Why ‘No Deal’ would be a disaster for human health
While EU Legislation on baby food marketing fails to meet WHO marketing requirements on several important areas (1) in terms of food safety and Human Rights, EU laws are some of the world’s strongest and European Parliamentarians and delegates fight hard to maintain and strengthen them, including at Codex meetings where global trading standards.
If the UK breaks ‘free’ from EU laws and Treaties – it will not benefit from the safeguards that are embedded in its laws – safeguards that a US spokesperson described as being a “Museum of Agriculture” approach . The UK will inevitably come under pressure to strike a deal with the US and lower our standards.
World Trade Organisation (WTO) rules are essentially the lowest common denominator to do trade in 21st Century. The WTO (2) was established in 1995, specifically outside the United Nations (UN) system with no direct obligation to take into consideration the Declaration of Human Rights (which all UN bodies must do). Yes, WTO must, respect the Sanitary and Phytosanitary Measures (SPS Agreement) and in the event of a trade dispute, it is mandated to refer to Codex Alimentarius standards. Unlike the World Health Organisation (WHO), the world’s highest health policy setting body, Codex has a dual mandate: to protect the health of the consumers and ensure fair practices in the food trade. Unfortunately Codex meetings are dominated by powerful food and agro-chemical industries and the industrialised countries such as the United States that so often protect their interests instead of public health.
Baby Milk Action – IBFAN UK has attended Codex nutrition meetings every year since 1995 in order to strengthen Codex standards, bring them into line with WHO recommendations. This will help all governments adopt and retain good national laws without challenge. (3) Worryingly, the UK often ‘sits on the fence’ at Codex. We will be attending the Codex Commission meeting in July and the Nutrition meeting in November.
What does this mean for child health?
There are many differences between EU and US standards, reflecting a totally different approach to food quality, safety and marketing. The US opposes the Precautionary Principle (PP) and requires evidence of harm before regulating and preventing a product being placed on the market. The US relies heavily on consumers taking legal action if they can prove that the product has caused harm. In the EU the PP is embedded in legislation, so when actions are at risk of causing “serious or irreversible” harm to the natural environment, marketers are expected to step back and choose a different route.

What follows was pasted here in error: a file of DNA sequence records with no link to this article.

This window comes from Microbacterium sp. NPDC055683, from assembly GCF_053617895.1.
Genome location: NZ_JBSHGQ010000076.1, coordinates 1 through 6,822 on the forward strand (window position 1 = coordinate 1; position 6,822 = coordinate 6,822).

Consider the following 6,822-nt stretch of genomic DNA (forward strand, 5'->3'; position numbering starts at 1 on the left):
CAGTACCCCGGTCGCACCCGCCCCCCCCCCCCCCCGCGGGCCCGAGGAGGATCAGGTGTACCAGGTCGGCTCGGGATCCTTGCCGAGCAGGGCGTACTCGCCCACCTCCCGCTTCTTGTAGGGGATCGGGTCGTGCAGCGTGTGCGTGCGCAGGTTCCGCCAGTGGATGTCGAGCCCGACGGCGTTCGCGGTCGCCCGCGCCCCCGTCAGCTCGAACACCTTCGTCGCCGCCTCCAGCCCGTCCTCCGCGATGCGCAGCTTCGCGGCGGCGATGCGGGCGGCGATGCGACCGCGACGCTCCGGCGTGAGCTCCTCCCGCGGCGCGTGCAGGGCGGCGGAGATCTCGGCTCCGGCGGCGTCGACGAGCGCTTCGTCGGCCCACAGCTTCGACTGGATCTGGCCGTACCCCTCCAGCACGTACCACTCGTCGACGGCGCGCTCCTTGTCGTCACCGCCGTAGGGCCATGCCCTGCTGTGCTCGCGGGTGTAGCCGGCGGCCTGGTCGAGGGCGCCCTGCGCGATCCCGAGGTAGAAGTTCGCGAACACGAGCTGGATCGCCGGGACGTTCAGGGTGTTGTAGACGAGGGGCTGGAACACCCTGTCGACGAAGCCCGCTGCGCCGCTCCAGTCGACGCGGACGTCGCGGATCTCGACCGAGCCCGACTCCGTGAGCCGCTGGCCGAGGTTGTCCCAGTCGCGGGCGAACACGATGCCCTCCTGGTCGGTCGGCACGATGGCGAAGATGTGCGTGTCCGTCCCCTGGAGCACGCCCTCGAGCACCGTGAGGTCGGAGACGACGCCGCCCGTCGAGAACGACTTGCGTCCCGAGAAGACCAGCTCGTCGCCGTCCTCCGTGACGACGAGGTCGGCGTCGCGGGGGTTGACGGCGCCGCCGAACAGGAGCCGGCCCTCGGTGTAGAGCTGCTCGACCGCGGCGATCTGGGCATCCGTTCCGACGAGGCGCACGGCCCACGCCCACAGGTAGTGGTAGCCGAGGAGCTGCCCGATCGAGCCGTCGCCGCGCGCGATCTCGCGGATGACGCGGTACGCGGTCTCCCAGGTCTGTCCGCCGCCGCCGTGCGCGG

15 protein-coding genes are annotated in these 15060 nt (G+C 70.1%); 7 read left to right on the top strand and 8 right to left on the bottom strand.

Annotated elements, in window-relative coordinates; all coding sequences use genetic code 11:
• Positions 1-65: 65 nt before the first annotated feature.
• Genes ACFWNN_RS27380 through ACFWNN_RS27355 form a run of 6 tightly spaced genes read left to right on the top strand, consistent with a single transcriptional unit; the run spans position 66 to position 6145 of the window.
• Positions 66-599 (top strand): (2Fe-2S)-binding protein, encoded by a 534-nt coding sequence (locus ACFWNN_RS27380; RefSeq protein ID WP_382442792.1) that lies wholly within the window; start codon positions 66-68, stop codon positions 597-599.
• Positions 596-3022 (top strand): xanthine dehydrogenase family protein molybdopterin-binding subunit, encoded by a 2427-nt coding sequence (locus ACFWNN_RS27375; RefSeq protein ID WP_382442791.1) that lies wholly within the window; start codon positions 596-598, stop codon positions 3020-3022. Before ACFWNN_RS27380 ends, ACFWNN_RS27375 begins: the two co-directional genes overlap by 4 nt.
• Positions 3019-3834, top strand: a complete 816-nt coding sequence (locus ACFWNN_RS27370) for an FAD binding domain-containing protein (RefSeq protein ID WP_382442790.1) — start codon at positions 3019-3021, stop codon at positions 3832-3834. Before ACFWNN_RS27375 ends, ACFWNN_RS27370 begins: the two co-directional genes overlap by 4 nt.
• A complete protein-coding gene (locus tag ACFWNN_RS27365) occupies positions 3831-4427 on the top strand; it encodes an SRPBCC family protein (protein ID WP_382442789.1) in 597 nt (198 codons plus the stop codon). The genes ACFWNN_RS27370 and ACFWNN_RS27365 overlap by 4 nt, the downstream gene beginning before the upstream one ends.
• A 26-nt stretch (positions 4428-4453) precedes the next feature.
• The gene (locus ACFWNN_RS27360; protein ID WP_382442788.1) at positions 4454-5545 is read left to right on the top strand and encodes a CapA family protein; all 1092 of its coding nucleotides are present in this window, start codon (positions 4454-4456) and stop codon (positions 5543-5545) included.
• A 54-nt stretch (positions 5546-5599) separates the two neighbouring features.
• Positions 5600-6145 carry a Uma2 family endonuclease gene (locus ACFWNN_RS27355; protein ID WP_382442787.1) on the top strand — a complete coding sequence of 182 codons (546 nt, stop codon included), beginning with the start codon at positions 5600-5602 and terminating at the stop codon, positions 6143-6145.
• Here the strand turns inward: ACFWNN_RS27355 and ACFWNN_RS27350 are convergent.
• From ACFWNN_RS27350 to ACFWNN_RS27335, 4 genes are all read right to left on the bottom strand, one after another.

The First Steps Nutrition Trust outlines what this means in relation to the labelling and composition of infant formula, where US milks have higher levels of sucrose and many other risky ingredients. US milks can be made from milk from cows where recombinant bovine somatotropin (rBST), a synthetic growth hormone, has been used, and this would not be identifiable on labels.
IBFAN’s aim is not just to protect breastfeeding but to ensure that infants who need to be artificially fed are protected and that baby food products contain appropriate nutrients, minimal additives and contaminants and informative labelling.
EFSA notice regarding a No Deal withdrawal:
NOTICE TO STAKEHOLDERS: WITHDRAWAL OF THE UNITED KINGDOM AND EU FOOD LAW AND EU RULES ON QUALITY SCHEMES1 https://ec.europa.eu/info/sites/info/files/eu_food_law_en.pdf
“..Subject to the transition period provided for in the draft Withdrawal Agreement, as of the withdrawal date, EU food law and EU rules on quality schemes [will] no longer apply to the United Kingdom.
Anti Microbial Resistance and trade:
Another critically important issue that is being discussed at Codex is the new threat of Anti-Microbial Resistance (AMR). This is closely linked to the use of growth hormones and routine use of antibiotics in intensive farming where animals are packed together to cut costs. The EU phased out the routine use of antibiotic growth promoters between 1997 & 2006 ( a new EU law will come into effect in 2022) so is having to defend these higher standards at Codex. Without effective action at national and global level, common infections and minor injuries – the kinds of things we have been able to treat for decades – will emerge as killers once more. It is not clear whether the UK would support the EU or the US in relation to a ban on antibiotic use in animal husbandry. The UK claims to be taking a lead on AMR but seems to be focusing on a public private partnership approach with the Pharmaceutical industry. At the January 2019 WHO Executive Board meeting I asked the UK delegation several times: “In a ‘no deal’ scenario, will the UK government side with the US and countries who want to continue using anti-biotics in animal husbandry – or will it support WHO, the EU and others that are pushing for stricter Codex guidelines?” I never got an answer.
(1) EU policy – though strengthened over the years, allows unlimited promotion for products for babies over 6 months. Baby Milk Action IBFAN UK EU Chronology 1981-2018
(2) WTO agreements cover trade in goods, services, traded inventions, creations and designs (intellectual property)
(3) While governments have a sovereign right and duty to bring in legislation to protect health, they can face challenges when doing so.
UK-US trade relations inquiry 2017.
Our submission is published on the UK Parliament website HERE
Baby Milk Action submission BMA_UK_US_Submission_17.11.17(2)
First Steps Nutrition submission:FSNT Submission to the Select Committee on UK